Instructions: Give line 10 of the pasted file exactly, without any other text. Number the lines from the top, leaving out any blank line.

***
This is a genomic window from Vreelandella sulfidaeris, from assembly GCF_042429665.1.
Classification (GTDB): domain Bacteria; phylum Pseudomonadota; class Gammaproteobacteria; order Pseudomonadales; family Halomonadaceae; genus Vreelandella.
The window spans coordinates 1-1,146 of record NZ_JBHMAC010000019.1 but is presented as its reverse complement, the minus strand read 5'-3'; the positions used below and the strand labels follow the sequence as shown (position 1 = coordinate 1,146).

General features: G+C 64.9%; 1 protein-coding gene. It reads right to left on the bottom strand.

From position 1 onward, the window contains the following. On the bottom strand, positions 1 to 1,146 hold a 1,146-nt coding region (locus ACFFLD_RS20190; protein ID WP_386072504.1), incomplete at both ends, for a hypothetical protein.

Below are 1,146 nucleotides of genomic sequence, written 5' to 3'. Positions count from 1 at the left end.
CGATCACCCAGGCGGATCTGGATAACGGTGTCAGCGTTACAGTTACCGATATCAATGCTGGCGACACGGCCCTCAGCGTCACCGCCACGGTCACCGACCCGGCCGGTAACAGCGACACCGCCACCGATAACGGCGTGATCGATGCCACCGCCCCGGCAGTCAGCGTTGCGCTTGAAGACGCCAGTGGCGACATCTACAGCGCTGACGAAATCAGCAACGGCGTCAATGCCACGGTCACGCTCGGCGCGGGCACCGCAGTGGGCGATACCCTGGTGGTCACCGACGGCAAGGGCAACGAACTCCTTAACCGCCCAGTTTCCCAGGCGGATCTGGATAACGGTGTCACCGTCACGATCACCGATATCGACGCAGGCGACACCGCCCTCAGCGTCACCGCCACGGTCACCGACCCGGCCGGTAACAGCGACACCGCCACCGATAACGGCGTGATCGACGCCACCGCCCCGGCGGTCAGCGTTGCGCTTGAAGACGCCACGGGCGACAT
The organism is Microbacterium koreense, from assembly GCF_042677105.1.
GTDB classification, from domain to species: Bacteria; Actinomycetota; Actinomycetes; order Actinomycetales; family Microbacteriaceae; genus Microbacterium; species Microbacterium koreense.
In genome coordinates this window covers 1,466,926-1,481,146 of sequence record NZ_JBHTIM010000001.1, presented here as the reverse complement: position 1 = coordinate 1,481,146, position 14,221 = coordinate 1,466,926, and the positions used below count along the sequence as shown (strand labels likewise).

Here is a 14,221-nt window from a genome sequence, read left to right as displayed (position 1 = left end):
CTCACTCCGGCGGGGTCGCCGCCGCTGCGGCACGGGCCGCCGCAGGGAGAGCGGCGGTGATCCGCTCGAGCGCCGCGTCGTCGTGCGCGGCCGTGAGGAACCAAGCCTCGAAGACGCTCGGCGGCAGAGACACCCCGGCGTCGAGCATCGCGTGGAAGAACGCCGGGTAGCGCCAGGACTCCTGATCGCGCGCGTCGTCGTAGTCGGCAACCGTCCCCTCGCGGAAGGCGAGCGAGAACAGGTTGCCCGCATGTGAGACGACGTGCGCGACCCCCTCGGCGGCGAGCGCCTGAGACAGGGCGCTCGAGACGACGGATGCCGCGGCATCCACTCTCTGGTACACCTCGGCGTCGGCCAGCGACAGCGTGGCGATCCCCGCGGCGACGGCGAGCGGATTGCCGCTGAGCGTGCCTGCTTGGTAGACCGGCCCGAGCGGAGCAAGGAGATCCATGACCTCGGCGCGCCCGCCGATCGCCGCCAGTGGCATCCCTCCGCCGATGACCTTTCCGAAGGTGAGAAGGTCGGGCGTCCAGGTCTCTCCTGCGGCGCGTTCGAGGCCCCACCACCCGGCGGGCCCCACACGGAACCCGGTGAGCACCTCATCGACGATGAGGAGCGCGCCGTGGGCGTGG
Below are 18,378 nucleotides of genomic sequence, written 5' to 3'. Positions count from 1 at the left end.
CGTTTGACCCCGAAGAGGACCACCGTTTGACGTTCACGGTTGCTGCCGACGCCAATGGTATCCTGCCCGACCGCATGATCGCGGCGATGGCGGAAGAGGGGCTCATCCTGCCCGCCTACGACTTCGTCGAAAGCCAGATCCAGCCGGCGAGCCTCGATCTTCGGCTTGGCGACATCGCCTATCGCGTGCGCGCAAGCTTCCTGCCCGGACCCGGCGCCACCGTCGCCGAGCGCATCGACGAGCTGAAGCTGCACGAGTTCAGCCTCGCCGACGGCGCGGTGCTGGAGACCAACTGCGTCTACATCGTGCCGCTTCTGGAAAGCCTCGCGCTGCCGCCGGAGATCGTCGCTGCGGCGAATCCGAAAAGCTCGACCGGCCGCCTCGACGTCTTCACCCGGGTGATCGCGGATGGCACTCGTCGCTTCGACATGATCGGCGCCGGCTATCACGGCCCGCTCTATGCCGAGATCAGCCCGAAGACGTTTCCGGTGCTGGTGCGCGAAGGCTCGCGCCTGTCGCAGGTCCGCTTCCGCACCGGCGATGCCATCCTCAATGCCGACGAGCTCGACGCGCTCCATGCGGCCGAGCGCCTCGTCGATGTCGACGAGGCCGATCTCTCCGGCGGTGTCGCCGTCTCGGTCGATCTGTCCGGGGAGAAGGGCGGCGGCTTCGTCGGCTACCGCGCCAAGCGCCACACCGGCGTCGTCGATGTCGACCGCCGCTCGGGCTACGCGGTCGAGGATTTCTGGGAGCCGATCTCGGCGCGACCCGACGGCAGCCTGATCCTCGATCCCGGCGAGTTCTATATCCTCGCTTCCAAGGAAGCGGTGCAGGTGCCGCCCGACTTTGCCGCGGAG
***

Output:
In genome coordinates this window covers 1,466,926-1,481,146 of sequence record NZ_JBHTIM010000001.1, presented here as the reverse complement: position 1 = coordinate 1,481,146, position 14,221 = coordinate 1,466,926, and the positions used below count along the sequence as shown (strand labels likewise).